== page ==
Saturday, November 11, 2023

At the Movies: At the Gates (2023)


The new film At the Gates is now playing at theaters in New York and Los Angeles.   IMDb summarizes the plot of the new movie as follows:  "A housekeeper from El Salvador brings her son to help her clean an affluent family's Los Angeles home. After being told by her employers that immigration officers are searching for her, she accepts the invitation to shelter in their house."  The film's website elaborates:

"Ana Ibarra . . . , a housekeeper from El Salvador, has been working for the Barris family for eight months when she first brings her teenage son Nico . . . to help her. Told by the Barrises that their family’s home has been visited by Immigration and Customs Enforcement agents looking for the mother and son during a sweeping crackdown, the pair is grateful when Marianne (Miranda Otto) offers to let them stay in the house until the situation can be sorted out. Her attorney husband Peter (Noah Wyle) appears reluctant to have Ana and Nico stay and imposes a series of strict conditions: Don’t leave the house, don’t stand near windows, turn over all cell phones, stay out of his office and spend nights hidden away in a locked storage space in the basement.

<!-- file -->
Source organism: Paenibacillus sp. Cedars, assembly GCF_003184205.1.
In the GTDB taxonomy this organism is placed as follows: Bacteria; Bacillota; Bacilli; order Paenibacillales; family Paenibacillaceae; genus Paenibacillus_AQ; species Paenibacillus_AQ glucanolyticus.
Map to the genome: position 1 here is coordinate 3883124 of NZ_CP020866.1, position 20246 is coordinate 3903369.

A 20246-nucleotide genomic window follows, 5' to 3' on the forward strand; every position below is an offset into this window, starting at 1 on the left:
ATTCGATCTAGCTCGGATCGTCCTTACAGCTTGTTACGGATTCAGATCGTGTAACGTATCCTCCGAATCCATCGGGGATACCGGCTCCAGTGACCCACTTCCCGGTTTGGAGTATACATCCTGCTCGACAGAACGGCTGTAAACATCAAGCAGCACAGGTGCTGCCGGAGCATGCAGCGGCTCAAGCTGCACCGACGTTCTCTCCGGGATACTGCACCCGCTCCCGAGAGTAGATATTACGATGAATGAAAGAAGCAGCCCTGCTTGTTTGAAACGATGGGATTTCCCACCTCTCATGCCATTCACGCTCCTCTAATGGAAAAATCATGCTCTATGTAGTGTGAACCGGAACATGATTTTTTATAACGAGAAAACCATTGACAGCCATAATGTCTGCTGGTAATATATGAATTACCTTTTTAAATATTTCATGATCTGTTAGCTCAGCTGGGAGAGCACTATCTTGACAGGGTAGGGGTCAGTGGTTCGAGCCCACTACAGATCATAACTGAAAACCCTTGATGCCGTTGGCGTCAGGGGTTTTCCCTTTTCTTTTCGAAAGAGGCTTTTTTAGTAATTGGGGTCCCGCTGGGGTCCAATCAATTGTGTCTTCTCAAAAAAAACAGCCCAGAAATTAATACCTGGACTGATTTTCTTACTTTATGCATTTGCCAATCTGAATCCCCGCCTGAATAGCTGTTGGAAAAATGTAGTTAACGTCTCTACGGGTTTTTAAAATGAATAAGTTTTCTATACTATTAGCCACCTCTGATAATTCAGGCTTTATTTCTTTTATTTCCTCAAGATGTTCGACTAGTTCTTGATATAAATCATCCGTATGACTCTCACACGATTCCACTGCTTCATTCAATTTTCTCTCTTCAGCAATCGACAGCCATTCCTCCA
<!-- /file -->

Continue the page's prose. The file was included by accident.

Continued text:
After several days without further visits from ICE, Nico begins to bristle under the restrictions. Breaking the rules and wandering through the house at night, he surprises the Barrises’ teenage daughter Lauren (Sadie Stanley), who has her own misgivings about the Ibarras’ presence.

As time goes by and tensions mount, each family begins to question the other’s motivations in this riveting and emotional thriller."

I look forward to seeing the movie but admit that I am not sure what I will think of it.  Part of a review from Indie Wire did intrigue me:  "“At the Gates” convincingly argues that self-involved U.S. citizens are blind or indifferent to the uncertainty that haunts so many of the immigrants who come here in search of a better life, even — and perhaps especially — when they rely on those people as indispensable workers and adopt them into their own homes `like members of the family.'"


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